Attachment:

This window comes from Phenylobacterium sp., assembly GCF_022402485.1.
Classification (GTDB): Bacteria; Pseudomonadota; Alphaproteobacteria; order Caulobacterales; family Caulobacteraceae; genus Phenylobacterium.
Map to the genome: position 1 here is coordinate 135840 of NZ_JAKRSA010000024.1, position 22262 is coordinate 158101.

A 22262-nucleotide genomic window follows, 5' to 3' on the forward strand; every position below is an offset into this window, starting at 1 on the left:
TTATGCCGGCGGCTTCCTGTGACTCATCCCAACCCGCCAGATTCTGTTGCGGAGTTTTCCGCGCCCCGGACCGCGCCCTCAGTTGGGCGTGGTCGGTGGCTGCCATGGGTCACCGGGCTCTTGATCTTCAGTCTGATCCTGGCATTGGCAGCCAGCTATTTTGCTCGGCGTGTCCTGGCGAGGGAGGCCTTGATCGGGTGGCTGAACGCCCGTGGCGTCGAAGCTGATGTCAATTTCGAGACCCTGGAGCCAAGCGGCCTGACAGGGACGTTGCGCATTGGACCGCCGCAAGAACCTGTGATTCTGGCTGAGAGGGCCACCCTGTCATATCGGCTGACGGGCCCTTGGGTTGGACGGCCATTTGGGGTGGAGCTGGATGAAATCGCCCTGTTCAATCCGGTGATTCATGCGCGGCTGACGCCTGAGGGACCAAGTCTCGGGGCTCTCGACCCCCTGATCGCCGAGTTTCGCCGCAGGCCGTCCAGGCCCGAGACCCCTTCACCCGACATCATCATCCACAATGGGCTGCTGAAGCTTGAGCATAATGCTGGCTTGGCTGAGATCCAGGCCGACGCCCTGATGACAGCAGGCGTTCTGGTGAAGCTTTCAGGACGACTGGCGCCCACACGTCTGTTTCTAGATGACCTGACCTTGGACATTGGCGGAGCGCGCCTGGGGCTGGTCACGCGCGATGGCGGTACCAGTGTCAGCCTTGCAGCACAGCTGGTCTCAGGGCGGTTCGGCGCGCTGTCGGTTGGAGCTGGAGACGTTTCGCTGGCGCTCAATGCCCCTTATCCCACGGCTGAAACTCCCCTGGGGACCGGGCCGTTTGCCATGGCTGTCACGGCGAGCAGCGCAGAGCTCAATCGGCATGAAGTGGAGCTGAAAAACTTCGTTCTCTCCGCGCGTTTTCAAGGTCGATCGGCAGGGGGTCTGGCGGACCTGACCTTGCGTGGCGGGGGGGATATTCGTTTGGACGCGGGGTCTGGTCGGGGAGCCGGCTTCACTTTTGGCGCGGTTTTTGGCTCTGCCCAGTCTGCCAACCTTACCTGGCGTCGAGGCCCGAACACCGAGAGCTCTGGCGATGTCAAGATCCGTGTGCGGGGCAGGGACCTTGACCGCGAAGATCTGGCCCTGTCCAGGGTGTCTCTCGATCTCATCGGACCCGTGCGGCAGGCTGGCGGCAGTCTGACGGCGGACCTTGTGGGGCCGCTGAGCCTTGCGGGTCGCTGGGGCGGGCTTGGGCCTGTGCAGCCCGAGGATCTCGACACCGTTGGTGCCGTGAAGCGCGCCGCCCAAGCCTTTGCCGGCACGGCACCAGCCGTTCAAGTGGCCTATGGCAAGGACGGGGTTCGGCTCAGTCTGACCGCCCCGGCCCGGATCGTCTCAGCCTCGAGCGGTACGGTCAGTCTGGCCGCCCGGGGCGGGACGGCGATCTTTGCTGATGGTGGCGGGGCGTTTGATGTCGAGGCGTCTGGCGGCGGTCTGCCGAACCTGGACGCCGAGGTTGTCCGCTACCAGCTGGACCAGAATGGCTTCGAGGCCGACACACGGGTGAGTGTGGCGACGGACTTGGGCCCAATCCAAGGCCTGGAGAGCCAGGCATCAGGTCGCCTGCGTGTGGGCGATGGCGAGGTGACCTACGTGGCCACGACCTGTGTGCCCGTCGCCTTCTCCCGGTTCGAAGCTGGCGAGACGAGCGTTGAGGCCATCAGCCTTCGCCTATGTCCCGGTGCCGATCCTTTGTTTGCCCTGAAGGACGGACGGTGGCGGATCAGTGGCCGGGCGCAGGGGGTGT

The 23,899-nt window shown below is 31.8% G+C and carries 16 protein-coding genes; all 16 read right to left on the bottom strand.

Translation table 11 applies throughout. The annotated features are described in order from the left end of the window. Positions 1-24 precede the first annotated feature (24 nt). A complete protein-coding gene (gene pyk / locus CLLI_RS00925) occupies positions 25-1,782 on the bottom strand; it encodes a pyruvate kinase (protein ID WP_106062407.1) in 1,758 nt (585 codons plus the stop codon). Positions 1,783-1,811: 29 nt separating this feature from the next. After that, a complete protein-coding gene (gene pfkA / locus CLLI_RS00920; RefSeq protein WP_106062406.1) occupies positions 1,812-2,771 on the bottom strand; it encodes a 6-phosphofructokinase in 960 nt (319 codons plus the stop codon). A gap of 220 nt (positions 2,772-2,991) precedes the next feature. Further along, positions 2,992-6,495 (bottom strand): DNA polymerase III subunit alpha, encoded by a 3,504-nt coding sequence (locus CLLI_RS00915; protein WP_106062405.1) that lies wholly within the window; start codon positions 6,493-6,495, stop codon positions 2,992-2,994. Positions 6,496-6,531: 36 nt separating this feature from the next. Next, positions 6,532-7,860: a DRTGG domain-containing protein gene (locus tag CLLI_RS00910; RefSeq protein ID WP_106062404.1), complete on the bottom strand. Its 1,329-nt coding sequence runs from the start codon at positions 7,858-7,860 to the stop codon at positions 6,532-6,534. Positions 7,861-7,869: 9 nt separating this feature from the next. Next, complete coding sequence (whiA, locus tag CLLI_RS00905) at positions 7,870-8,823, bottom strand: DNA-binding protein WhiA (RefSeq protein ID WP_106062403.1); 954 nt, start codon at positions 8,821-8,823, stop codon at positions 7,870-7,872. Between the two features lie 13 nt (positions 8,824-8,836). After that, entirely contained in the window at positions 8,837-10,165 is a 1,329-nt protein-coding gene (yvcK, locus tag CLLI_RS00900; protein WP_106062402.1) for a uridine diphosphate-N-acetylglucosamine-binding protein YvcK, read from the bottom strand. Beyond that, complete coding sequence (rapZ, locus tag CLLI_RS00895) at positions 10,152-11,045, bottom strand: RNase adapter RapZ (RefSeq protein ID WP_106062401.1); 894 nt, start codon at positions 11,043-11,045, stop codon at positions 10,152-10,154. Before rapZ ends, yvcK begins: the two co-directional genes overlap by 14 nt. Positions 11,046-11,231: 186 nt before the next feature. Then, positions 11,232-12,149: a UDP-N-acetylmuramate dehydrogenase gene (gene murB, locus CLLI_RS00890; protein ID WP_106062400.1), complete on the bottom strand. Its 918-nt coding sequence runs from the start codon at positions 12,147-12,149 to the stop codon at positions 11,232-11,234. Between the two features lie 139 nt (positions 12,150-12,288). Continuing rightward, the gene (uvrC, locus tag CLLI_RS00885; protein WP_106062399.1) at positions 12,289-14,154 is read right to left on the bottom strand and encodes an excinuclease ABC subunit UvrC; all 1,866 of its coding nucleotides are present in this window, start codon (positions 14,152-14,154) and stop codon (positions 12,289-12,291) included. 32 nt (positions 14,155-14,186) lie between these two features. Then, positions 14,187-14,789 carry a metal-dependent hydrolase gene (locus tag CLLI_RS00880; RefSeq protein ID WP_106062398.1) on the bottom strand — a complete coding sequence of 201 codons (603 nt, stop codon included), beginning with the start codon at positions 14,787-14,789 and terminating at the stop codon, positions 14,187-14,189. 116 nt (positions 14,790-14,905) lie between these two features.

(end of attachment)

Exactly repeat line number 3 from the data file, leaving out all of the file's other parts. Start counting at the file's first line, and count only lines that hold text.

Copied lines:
Map to the genome: position 1 here is coordinate 135840 of NZ_JAKRSA010000024.1, position 22262 is coordinate 158101.